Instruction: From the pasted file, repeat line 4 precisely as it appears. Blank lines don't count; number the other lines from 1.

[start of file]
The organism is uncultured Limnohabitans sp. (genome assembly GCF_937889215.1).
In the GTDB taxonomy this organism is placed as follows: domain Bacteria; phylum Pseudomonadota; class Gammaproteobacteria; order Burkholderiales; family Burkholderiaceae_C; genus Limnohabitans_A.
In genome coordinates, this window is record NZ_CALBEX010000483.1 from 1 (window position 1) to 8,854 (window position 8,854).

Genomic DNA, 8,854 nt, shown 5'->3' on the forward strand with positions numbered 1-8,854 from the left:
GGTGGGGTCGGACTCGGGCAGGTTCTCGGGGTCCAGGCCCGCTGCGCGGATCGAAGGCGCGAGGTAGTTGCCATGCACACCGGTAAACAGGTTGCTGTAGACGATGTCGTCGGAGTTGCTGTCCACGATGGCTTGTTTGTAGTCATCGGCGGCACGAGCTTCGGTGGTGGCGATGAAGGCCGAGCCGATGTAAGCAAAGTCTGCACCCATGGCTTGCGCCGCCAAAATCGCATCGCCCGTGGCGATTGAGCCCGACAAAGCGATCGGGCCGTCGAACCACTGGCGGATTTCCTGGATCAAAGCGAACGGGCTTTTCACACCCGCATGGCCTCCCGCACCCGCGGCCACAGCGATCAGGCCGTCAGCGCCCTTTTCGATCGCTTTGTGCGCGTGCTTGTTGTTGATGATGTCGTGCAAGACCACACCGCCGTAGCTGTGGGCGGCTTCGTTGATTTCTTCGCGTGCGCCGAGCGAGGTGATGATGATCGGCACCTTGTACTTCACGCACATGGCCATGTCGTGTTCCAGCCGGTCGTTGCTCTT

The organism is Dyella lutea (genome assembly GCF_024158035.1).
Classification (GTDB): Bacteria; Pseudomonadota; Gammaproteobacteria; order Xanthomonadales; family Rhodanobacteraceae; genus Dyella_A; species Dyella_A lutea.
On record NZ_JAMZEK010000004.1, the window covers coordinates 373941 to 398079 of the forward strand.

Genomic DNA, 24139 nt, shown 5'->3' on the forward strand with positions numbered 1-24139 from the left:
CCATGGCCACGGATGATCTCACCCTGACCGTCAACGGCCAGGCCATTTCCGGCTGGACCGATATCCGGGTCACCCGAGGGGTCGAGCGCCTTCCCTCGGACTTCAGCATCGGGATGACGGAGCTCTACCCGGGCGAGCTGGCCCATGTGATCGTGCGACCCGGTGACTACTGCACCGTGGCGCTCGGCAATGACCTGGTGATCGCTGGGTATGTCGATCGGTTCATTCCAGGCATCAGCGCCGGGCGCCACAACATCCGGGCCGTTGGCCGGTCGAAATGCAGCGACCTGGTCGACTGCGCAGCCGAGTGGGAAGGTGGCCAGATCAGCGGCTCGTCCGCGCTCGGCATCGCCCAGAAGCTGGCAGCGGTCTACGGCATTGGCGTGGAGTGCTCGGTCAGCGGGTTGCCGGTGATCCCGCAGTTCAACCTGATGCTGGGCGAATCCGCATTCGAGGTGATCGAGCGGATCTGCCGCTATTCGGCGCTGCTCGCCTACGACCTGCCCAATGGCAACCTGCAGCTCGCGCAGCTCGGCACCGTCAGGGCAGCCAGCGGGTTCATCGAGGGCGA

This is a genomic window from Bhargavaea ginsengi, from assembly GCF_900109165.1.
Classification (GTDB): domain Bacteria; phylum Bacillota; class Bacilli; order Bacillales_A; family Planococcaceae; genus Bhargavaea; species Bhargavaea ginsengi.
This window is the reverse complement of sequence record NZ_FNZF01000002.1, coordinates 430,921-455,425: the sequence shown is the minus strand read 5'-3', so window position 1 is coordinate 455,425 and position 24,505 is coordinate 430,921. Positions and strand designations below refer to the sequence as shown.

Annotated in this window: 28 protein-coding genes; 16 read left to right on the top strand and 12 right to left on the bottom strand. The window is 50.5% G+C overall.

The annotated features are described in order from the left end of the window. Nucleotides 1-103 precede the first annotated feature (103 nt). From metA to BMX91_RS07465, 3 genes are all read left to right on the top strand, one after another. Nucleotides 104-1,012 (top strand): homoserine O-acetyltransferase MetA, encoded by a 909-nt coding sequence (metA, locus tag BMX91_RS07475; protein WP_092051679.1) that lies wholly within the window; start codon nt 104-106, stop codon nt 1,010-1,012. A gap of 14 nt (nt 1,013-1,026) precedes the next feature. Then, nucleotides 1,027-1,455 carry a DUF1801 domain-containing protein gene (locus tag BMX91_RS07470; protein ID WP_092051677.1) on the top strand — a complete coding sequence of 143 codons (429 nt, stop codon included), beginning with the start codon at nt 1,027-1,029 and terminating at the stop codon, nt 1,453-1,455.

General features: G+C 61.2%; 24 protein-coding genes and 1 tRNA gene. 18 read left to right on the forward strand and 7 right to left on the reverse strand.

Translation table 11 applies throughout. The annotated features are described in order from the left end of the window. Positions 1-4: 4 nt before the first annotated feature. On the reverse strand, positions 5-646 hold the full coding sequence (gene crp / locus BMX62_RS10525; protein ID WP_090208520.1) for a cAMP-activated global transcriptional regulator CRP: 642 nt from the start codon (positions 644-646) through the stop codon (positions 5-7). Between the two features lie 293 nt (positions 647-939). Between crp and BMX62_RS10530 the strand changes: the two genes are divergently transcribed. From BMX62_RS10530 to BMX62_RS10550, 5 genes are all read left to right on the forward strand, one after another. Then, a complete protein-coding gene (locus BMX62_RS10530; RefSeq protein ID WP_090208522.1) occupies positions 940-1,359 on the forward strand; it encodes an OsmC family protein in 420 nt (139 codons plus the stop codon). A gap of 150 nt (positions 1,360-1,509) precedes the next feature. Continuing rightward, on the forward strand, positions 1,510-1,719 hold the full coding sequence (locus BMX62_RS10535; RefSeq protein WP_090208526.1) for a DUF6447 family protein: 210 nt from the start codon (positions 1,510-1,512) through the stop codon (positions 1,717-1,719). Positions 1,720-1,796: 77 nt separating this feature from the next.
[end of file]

Genomic DNA, 8,854 nt, shown 5'->3' on the forward strand with positions numbered 1-8,854 from the left: